I have returned from Norfolk, from my task of retracing Emma Fielding’s last known journey, certain in the knowledge now that I am being followed. At least this was the case while I was there; I am sure of it. And I have the photographic proof.
Although I found very little evidence that Emma was there that night back in November 2015 – first in the remote village of Cley-Next-The-Sea and then running for her life across the heath on foot to that beach hut somewhere overlooking the marsh – I do have proof that someone was tracking me, had probably been following my every move since the time I arrived off the bus in that tiny out of the way village by the sea, until I left four days ago.
I did not stay in the village itself, which is fortunate I believe now, but I spent most of my time there, familiarising myself with its layout, tracing its hidden paths and lanes, hoping to find the place from which Emma began her desperate flight across that heath in the darkness.
It was mid morning on the second day (Sunday) that I began to feel for certain that someone was watching me, and it was a feeling I could not shake. Perhaps something about the village itself can make a person feel that way – regardless of the reason for their visit – nestled not in a cosy way on the reedy edge of that windswept, desolate marsh? Perhaps it is because so few people actually live there anymore, not permanently at least, not year round, for most of the houses there are second homes I was told, visited only in high season and summer days, the rest of the year the place as deserted as Goldsmith’s village, where desolation saddens all thy green (you see? – the place invokes dark thoughts).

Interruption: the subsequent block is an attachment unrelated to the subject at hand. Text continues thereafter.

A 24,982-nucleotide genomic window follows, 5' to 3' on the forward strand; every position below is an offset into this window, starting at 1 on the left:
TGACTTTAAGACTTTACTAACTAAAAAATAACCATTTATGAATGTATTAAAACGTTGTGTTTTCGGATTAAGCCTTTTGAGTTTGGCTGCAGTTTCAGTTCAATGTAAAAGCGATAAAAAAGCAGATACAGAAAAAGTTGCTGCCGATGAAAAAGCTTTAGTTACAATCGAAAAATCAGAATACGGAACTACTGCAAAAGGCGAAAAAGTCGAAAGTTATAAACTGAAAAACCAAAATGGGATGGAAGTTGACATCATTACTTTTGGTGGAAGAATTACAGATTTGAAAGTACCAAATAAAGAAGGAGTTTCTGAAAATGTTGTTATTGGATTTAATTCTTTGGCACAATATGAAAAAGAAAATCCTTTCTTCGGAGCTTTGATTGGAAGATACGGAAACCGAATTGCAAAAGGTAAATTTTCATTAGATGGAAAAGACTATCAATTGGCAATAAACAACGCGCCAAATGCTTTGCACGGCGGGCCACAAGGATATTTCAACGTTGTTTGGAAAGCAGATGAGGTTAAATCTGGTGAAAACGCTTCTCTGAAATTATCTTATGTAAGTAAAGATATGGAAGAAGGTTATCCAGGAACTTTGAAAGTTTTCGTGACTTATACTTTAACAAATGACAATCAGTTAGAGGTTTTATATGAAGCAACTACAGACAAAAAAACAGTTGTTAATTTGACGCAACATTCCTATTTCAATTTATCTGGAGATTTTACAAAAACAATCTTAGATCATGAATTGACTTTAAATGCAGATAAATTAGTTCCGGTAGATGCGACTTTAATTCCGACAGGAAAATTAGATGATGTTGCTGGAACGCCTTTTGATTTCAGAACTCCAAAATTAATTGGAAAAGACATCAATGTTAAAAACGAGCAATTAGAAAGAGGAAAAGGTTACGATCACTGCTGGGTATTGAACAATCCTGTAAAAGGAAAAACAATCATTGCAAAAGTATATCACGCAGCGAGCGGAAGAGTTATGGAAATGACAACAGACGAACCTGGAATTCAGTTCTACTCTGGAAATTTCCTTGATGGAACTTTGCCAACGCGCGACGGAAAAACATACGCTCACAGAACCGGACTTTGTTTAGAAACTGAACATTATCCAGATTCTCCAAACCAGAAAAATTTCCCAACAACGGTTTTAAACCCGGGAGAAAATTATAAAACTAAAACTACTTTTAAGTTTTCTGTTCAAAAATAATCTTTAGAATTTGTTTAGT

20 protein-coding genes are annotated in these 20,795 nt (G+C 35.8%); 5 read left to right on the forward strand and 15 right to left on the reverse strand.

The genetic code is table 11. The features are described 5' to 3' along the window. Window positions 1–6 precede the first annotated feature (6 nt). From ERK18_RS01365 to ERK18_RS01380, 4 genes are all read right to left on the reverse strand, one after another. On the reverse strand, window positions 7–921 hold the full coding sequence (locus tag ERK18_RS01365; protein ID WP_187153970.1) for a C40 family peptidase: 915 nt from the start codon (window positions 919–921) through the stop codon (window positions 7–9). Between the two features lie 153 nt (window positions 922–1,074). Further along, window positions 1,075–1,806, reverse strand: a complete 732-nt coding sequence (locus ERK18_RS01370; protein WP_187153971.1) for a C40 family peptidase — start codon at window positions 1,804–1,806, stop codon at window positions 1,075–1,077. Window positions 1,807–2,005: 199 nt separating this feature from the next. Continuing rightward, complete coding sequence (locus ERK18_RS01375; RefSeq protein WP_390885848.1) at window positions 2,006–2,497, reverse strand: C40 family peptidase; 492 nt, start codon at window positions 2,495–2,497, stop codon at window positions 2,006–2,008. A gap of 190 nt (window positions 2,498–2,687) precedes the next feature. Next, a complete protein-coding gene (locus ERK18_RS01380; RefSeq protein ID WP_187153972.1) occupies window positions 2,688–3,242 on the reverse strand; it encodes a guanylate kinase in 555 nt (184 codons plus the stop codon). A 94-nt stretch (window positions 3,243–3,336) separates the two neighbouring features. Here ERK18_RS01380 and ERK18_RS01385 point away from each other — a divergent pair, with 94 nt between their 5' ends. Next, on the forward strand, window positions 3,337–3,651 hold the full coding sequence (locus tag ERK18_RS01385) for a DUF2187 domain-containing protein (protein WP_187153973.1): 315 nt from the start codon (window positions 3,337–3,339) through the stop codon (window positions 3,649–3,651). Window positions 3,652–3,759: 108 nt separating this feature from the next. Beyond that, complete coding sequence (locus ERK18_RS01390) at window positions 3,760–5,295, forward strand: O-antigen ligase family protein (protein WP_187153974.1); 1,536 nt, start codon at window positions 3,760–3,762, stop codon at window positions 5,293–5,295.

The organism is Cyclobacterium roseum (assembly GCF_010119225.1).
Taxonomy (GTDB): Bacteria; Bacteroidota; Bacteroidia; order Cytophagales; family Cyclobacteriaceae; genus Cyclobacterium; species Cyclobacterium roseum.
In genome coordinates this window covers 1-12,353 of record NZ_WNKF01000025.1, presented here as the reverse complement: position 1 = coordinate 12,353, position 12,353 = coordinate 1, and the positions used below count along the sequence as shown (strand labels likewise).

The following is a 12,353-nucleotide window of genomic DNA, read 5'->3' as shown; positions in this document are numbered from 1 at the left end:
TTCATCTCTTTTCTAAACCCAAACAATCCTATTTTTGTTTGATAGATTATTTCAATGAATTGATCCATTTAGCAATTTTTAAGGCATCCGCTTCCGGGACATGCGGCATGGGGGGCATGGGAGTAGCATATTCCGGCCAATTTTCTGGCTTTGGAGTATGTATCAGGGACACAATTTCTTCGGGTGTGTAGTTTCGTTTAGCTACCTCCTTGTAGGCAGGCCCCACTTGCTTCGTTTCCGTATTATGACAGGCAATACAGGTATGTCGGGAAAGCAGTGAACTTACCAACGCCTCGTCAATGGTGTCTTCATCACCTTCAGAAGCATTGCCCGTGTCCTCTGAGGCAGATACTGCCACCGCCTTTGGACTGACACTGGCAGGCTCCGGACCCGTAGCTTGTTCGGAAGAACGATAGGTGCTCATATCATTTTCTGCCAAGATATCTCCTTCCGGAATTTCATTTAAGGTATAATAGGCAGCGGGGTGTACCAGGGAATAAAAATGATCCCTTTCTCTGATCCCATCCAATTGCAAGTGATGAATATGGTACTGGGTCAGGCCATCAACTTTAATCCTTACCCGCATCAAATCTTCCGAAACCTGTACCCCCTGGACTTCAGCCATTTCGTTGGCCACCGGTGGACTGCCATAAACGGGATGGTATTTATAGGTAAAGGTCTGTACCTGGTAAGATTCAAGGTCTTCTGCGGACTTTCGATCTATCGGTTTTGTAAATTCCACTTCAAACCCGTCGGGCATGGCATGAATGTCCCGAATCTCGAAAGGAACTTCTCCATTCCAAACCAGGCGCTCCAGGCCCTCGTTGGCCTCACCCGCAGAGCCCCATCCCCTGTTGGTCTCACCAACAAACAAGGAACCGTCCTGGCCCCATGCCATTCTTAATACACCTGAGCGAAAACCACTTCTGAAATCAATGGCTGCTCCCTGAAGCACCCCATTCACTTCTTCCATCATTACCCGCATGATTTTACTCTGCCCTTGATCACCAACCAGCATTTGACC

But as I say, on that second day, the sense of being surveilled grew ever more intense until I began to feel a grave-walking shiver of fear that chilled my bones, not helped in the least by the gloom of the day and the relentless cold rain that soaked the godforsaken* village in a veil of tears. Twice as I walked from the top of the hill on which stands its titanic church – like an oversized bird in an insubstantial and unwelcoming nest (a picture of it is on this site so that you can see for yourself what I mean) – I thought I heard a tread close behind me and for a second felt my heart leap against my chest, but each time I turned around the lane was empty. I told myself I was being fanciful, a feeling no doubt heightened by the loneliness and isolation of that place (there was no one about and all of the houses on that long lane down into the village appeared shut up and empty) and the pressing reason for my visit. Even so, I hurried on, eager to reach the heart of the village and some sign that I was not left alone with someone (or something? Please God I hoped not) that had me in its sights.
When I reached the houses by the village hall the feeling of being watched dimmed a little and cautiously I began taking photographs of my surroundings, aiming my camera in the rain down any alleyway or lane that looked remotely like the one Emma described when she had escaped from that bus (and from that ‘abhorrent creature’ she believed was pursuing her). The lanes in that part of the village are mostly narrow and high bordered on either side, making gloomy tunnels of them in places. Perhaps that is why I did not notice at first the same car that appeared ahead of me each time I took my shot (but it is there now in each of the photographs I took), nor, as I moved on to the last lane at the end of the village, the shadowy figure that was just standing there, as if waiting for my approach (or for me to turn and run).